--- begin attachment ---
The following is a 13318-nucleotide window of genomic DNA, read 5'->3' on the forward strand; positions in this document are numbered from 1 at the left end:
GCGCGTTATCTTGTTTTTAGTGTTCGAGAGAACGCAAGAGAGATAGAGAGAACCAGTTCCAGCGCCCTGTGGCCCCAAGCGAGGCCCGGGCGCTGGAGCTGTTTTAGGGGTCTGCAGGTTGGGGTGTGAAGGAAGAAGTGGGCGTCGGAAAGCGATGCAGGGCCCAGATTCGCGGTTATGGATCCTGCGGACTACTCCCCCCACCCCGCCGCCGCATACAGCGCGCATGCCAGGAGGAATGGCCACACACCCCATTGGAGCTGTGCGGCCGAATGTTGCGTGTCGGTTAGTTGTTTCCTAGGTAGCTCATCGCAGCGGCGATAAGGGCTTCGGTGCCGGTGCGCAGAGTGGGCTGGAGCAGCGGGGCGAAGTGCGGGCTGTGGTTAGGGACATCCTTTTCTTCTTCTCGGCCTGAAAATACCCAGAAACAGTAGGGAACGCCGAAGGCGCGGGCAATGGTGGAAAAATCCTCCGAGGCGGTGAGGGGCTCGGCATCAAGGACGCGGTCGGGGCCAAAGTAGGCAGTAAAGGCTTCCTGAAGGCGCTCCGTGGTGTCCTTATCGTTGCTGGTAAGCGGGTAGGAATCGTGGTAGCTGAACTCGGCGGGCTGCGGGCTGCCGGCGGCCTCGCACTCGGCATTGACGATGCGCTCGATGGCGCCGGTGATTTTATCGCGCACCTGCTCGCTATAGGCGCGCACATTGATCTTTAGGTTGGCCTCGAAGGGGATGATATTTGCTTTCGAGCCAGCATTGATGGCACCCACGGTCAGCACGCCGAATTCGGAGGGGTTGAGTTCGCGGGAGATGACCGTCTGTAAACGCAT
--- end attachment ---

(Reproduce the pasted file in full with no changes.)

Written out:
The following is a 13318-nucleotide window of genomic DNA, read 5'->3' on the forward strand; positions in this document are numbered from 1 at the left end:
GCGCGTTATCTTGTTTTTAGTGTTCGAGAGAACGCAAGAGAGATAGAGAGAACCAGTTCCAGCGCCCTGTGGCCCCAAGCGAGGCCCGGGCGCTGGAGCTGTTTTAGGGGTCTGCAGGTTGGGGTGTGAAGGAAGAAGTGGGCGTCGGAAAGCGATGCAGGGCCCAGATTCGCGGTTATGGATCCTGCGGACTACTCCCCCCACCCCGCCGCCGCATACAGCGCGCATGCCAGGAGGAATGGCCACACACCCCATTGGAGCTGTGCGGCCGAATGTTGCGTGTCGGTTAGTTGTTTCCTAGGTAGCTCATCGCAGCGGCGATAAGGGCTTCGGTGCCGGTGCGCAGAGTGGGCTGGAGCAGCGGGGCGAAGTGCGGGCTGTGGTTAGGGACATCCTTTTCTTCTTCTCGGCCTGAAAATACCCAGAAACAGTAGGGAACGCCGAAGGCGCGGGCAATGGTGGAAAAATCCTCCGAGGCGGTGAGGGGCTCGGCATCAAGGACGCGGTCGGGGCCAAAGTAGGCAGTAAAGGCTTCCTGAAGGCGCTCCGTGGTGTCCTTATCGTTGCTGGTAAGCGGGTAGGAATCGTGGTAGCTGAACTCGGCGGGCTGCGGGCTGCCGGCGGCCTCGCACTCGGCATTGACGATGCGCTCGATGGCGCCGGTGATTTTATCGCGCACCTGCTCGCTATAGGCGCGCACATTGATCTTTAGGTTGGCCTCGAAGGGGATGATATTTGCTTTCGAGCCAGCATTGATGGCACCCACGGTCAGCACGCCGAATTCGGAGGGGTTGAGTTCGCGGGAGATGACCGTCTGTAAACGCAT